In the ERISA context, when a policy vests an administrator with discretion, an appellate court may hold for the claimant only if it concludes that the administrator’s denial was “arbitrary and capricious.”
First and centrally, Wright argues that Reliance arbitrarily and capriciously denied both her claims. Wright’s first claim—for long-term disability—required her to prove that, for the 90-day “elimination period” from August 7 through November 5, 2017, she was totally disabled. She was totally disabled if she “[could] not perform the substantial and material duties of [her] regular occupation.”
Wright’s second claim—for a waiver of life-insurance premiums—required her to prove that, for six months from August 7, 2017 to February 7, 2018, she had the “complete inability to engage in any type of work for wage or profit for which [she was] suited by education, training, or experience.”
The Eleventh Circuit concluded that Reliance did not arbitrarily and capriciously deny either claim. Although Wright’s own preferred doctors asserted that she was unable to work, they repeatedly noted that her gait, range of motion, strength, and many other physical conditions were normal during that period. She complained of a wide range of symptoms and ailments, but doctors noted that she was exercising and seemed to think they could prescribe her even more rigorous exercise programs. And while some doctors said that she was totally disabled, others—like Dr. Martinez and Dr. Tan-Fog Lee —said she was able to work.
Although it was undeniably in Reliance’s short-term interest to deny Wright’s claims the presence of a structural conflict of interest is an unremarkable fact in today’s marketplace and a conflict of interest is a common feature of ERISA plans. Wright failed to demonstrate that Reliance’s run-of-the-mill conflict rendered its denials arbitrary and capricious.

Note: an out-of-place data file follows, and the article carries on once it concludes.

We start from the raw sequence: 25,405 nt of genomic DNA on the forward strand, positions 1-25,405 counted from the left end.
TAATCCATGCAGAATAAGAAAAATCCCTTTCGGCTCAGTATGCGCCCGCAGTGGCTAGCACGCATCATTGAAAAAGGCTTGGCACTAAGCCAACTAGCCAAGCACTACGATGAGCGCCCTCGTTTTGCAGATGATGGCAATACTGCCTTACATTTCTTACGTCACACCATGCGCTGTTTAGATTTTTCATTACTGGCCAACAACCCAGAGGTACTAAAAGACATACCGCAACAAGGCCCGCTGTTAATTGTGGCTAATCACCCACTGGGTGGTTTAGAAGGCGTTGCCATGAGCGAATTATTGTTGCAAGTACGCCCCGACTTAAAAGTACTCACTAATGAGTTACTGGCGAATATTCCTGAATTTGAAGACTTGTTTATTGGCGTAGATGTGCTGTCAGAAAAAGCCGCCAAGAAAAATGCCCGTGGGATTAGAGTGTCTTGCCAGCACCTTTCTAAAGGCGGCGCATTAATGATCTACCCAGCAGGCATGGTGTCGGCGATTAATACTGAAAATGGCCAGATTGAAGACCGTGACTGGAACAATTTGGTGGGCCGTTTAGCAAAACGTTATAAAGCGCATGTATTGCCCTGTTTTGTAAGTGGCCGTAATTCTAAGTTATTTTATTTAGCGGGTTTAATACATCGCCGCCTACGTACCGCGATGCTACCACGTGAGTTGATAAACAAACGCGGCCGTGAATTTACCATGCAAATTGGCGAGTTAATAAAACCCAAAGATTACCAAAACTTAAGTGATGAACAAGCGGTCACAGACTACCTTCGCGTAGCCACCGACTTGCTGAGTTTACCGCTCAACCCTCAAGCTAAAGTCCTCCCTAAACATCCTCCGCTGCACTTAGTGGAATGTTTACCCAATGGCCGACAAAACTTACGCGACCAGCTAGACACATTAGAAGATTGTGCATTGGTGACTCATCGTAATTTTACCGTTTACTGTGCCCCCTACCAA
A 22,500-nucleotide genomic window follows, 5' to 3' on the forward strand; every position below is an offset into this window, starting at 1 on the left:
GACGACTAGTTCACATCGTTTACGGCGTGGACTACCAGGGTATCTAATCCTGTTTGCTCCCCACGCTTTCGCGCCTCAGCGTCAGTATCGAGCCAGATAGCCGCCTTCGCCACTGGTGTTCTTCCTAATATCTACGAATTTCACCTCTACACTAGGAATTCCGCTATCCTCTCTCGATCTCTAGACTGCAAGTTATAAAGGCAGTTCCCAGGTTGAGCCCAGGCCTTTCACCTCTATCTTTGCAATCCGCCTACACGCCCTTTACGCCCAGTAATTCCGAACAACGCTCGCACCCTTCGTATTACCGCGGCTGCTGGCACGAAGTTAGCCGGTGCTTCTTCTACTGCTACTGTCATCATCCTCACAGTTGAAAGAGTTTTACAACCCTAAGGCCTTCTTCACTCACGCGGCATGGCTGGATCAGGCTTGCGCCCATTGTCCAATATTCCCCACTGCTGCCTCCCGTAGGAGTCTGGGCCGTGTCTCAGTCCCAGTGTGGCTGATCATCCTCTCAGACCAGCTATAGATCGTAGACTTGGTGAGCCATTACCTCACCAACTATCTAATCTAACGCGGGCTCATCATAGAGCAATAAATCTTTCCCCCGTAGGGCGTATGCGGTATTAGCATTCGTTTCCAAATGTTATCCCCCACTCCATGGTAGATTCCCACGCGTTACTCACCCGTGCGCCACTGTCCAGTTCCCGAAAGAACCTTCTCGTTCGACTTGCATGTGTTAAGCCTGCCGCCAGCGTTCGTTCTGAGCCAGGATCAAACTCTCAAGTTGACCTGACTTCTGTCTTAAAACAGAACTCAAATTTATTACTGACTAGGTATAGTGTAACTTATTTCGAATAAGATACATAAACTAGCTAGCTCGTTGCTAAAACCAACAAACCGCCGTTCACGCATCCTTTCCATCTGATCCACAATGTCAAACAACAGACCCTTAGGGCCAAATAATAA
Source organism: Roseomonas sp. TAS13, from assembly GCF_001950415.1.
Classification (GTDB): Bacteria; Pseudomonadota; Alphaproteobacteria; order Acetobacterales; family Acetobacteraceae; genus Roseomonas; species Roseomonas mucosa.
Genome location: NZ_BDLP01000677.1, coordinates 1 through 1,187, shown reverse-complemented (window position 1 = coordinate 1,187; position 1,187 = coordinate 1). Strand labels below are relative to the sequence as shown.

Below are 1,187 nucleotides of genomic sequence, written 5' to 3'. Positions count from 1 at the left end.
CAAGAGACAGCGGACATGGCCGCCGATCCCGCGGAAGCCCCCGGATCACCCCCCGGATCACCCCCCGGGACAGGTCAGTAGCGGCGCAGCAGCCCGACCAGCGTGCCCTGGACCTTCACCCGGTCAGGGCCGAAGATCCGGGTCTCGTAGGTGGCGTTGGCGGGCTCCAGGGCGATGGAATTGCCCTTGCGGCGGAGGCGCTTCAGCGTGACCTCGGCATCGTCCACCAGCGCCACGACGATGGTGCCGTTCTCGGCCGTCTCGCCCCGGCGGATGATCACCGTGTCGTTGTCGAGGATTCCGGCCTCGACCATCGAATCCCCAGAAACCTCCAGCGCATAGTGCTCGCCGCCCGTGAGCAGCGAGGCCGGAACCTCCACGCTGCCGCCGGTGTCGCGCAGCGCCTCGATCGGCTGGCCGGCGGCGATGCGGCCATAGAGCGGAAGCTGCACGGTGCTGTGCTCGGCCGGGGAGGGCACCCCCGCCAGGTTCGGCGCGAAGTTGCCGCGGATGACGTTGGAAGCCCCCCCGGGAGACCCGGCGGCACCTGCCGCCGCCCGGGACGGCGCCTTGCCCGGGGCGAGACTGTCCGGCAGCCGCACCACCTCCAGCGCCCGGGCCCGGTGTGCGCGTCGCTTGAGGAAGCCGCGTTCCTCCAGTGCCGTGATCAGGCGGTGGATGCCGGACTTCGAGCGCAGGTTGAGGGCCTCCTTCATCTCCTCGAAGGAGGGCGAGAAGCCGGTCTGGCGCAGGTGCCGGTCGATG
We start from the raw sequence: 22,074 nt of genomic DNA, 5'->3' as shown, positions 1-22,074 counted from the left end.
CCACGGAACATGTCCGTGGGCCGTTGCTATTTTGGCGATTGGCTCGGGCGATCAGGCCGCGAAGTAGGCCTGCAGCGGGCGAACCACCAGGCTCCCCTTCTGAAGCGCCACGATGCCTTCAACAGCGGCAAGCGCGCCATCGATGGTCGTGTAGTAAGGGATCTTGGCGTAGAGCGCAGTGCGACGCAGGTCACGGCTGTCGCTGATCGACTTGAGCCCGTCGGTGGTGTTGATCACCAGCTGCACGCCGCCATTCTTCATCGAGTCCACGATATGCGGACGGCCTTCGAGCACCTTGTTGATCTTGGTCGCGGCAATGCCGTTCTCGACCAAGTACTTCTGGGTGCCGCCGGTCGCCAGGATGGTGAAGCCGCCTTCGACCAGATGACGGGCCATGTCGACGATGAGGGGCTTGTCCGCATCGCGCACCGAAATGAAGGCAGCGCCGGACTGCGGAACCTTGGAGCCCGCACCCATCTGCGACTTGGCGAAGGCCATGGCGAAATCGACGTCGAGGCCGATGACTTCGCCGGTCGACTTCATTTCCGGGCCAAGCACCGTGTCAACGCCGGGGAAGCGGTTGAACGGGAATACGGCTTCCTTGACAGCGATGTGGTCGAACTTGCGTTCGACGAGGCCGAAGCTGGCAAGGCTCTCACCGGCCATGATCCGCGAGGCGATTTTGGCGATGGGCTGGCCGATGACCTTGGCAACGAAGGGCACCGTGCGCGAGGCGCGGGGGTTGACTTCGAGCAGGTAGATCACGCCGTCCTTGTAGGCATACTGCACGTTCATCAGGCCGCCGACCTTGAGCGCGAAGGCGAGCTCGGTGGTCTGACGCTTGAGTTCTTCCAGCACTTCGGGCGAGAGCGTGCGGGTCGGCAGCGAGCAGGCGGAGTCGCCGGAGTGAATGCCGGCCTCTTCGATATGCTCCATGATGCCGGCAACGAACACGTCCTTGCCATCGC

Reliance denied Wright’s claim based on conflicting, reliable evidence, including from Dr. Martinez, who treated her in person and concluded she wasn’t disabled.
In the ERISA context, the Eleventh Circuit needed to determine for itself whether the district court’s conclusion was supported by the administrative record regardless of how it arrived there. The Elventh Circuit, after reviewing all the evidence presented and the work of the District Court, found that the district court was correct to conclude that Reliance’s denials of Wright’s claims weren’t arbitrary and capricious.
ERISA allows a great deal of discretion to plan administrators. When, as in Wright’s claim, even her preferred doctors who concluded she was totally disabled repeatedly noted that her gait, range of motion, strength, and many other physical conditions were normal and which contradicted their conclusions and gave strength to the opinions of the administrator’s experts. Since there were good reasons for the administrators decision to reject her claim that decision was neither arbitrary or capricious so the trial court’s decision was affirmed.
© 2021 – Barry Zalma
Barry Zalma, Esq., CFE, now limits his practice to service as an insurance consultant specializing in insurance coverage, insurance claims handling, insurance bad faith and insurance fraud almost equally for insurers and policyholders. He also serves as an arbitrator or mediator for insurance related disputes. He practiced law in California for more than 44 years as an insurance coverage and claims handling lawyer and more than 52 years in the insurance business. He is available at http://www.zalma.com and firstname.lastname@example.org.